When Forrest Harris finished speaking at the new Chattanooga Hamilton County Black Caucus' first prayer breakfast, most of the crowd stood and applauded.
But the American Baptist College president's message of inclusion for all, including Muslims and the LGBT community, left a few audience members wary of backlash.
Harris encouraged his audience to seek justice and love regardless of their religious affiliation. The crowd of more than 60 people clapped throughout his sermon.
But Westside Baptist Church Pastor and event co-host Timothy Careathers said in closing remarks the message may cause some pastors and parishioners to distance themselves, but he asked for tolerance.
"The Hamilton County Black Caucus, we're ecumenical, with people of different faiths," Careathers said. "If you think God only mourns when a Christian dies, then there is something wrong with your God. If you think God only mourns when Baptists die " he said, pausing. "I believe the same God who held [the Rev. Dr. Martin Luther] King is the same God who held Malcolm [X]."
Careathers is a founding member of the Black Caucus, a nonprofit, nonpartisan group formed to mobilize registered voters to vote. Founders say the group also plans to hold elected officials more accountable to constituents' best interests.
Other founding members include local Nation of Islam leader Kevin Muhammad and Jermaine Harper, owner of the media company Urban Voice.
The crowd on Saturday also included members of the Unitarian Universalist Church of Christ.
The Black Caucus hosted the free breakfast to pray for the country and offer a message of "hope, love and inspiration during this election season," according to its news release.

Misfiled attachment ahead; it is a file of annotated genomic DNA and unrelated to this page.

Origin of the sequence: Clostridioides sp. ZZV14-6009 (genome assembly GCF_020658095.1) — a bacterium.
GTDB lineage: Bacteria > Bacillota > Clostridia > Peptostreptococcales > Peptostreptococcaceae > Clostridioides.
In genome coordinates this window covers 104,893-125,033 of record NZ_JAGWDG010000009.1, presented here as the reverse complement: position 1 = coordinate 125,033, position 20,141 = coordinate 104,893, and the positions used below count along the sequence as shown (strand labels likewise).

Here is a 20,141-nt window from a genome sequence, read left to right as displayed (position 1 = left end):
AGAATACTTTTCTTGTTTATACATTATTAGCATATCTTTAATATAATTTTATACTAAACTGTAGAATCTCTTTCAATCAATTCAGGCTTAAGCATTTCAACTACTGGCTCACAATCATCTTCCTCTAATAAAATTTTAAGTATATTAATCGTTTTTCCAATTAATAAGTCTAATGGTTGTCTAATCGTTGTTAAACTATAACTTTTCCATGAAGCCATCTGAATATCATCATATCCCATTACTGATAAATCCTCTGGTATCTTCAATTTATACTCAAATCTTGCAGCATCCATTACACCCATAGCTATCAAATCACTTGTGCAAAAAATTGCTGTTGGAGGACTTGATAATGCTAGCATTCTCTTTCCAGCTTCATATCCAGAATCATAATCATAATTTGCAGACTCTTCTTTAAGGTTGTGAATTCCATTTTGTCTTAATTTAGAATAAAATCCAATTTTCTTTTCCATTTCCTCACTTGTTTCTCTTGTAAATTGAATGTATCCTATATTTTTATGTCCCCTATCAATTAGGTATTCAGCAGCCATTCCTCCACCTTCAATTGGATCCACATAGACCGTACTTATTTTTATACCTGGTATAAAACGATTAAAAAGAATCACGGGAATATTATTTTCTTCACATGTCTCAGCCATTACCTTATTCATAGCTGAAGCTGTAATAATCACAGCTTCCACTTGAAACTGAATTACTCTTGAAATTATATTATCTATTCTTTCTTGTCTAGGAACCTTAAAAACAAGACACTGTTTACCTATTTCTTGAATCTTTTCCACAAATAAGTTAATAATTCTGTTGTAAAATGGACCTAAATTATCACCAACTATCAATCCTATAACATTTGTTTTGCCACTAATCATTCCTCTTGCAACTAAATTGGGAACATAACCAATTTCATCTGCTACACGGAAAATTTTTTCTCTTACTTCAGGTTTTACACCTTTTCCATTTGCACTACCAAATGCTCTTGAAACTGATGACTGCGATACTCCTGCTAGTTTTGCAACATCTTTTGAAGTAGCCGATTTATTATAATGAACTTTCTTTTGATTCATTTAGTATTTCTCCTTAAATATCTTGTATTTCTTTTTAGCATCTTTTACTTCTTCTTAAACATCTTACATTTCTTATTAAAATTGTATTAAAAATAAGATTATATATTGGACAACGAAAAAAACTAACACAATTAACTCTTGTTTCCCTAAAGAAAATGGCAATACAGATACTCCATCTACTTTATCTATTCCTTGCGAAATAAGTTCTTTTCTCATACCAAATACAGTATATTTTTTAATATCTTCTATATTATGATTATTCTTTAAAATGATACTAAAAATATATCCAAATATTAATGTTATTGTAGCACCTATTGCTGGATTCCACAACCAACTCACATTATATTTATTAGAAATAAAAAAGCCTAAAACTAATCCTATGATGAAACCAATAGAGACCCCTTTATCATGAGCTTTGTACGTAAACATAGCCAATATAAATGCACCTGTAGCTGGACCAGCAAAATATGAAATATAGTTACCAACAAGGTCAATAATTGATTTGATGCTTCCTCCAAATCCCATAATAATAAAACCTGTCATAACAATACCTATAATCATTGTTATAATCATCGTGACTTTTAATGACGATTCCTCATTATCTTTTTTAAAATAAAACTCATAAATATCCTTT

The Rev. Paul McDaniel spoke in support of Careathers and said the Westside Baptist pastor is continuing the work he tried to do in founding the Unity Group in 1969.
"I think the Lord has particularly anointed him," said McDaniel, retired pastor of Second Missionary Baptist Church and longtime Hamilton County commissioner. "You labor and you hope that somebody will come around and take over. The Lord let it be certified in this area that he has gotten somebody to follow what I tried to do."
The Unity Group, which still exists, helped to get John P. Franklin elected as the first black Chattanooga city commissioner in 1971.
Harris encouraged the the prayer breakfast audience to pray for the healing of the country, saying, "We need an alternative to what we see on the national scene." And he encouraged them to take courage as they organize to "create politics worthy of the human spirit."
He said the nation is split between two altars: one of white supremacy and one of love, justice and freedom.
Harris continued: "But we meet amidst the state of politics in this country that if somebody doesn't bow before the right altar and get some clarity about our humanity, our profound inter-relatedness; if somebody doesn't bow before the right altar, we will be like that canary in a coal mine, continuously breathing in the word's toxicity, and eventually die."
Contact staff writer Yolanda Putman at firstname.lastname@example.org or 423-757-6431.